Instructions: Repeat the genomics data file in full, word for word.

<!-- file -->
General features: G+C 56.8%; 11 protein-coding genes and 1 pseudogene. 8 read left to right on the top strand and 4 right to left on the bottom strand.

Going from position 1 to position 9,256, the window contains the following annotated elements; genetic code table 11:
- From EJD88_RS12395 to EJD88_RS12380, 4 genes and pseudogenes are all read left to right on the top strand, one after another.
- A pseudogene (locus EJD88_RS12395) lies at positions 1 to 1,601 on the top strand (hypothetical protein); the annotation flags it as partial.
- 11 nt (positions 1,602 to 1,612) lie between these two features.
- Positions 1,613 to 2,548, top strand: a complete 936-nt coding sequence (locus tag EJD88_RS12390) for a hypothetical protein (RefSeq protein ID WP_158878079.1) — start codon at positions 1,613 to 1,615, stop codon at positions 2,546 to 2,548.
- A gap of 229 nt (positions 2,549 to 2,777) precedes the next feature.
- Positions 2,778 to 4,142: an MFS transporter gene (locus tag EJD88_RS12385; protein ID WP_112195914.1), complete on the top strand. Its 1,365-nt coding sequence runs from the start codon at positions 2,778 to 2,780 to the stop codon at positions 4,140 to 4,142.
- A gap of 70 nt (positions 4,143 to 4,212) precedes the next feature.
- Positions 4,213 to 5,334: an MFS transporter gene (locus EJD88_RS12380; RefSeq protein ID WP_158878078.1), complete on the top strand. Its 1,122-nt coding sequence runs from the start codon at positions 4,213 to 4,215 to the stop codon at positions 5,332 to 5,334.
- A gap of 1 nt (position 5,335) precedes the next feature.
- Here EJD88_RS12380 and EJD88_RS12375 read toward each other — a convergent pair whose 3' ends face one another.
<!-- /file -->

General features: G+C 56.8%; 11 protein-coding genes and 1 pseudogene. 8 read left to right on the top strand and 4 right to left on the bottom strand.

Going from position 1 to position 9,256, the window contains the following annotated elements; genetic code table 11:
- From EJD88_RS12395 to EJD88_RS12380, 4 genes and pseudogenes are all read left to right on the top strand, one after another.
- A pseudogene (locus EJD88_RS12395) lies at positions 1 to 1,601 on the top strand (hypothetical protein); the annotation flags it as partial.
- 11 nt (positions 1,602 to 1,612) lie between these two features.
- Positions 1,613 to 2,548, top strand: a complete 936-nt coding sequence (locus tag EJD88_RS12390) for a hypothetical protein (RefSeq protein ID WP_158878079.1) — start codon at positions 1,613 to 1,615, stop codon at positions 2,546 to 2,548.
- A gap of 229 nt (positions 2,549 to 2,777) precedes the next feature.
- Positions 2,778 to 4,142: an MFS transporter gene (locus tag EJD88_RS12385; protein ID WP_112195914.1), complete on the top strand. Its 1,365-nt coding sequence runs from the start codon at positions 2,778 to 2,780 to the stop codon at positions 4,140 to 4,142.
- A gap of 70 nt (positions 4,143 to 4,212) precedes the next feature.
- Positions 4,213 to 5,334: an MFS transporter gene (locus EJD88_RS12380; RefSeq protein ID WP_158878078.1), complete on the top strand. Its 1,122-nt coding sequence runs from the start codon at positions 4,213 to 4,215 to the stop codon at positions 5,332 to 5,334.
- A gap of 1 nt (position 5,335) precedes the next feature.
- Here EJD88_RS12380 and EJD88_RS12375 read toward each other — a convergent pair whose 3' ends face one another.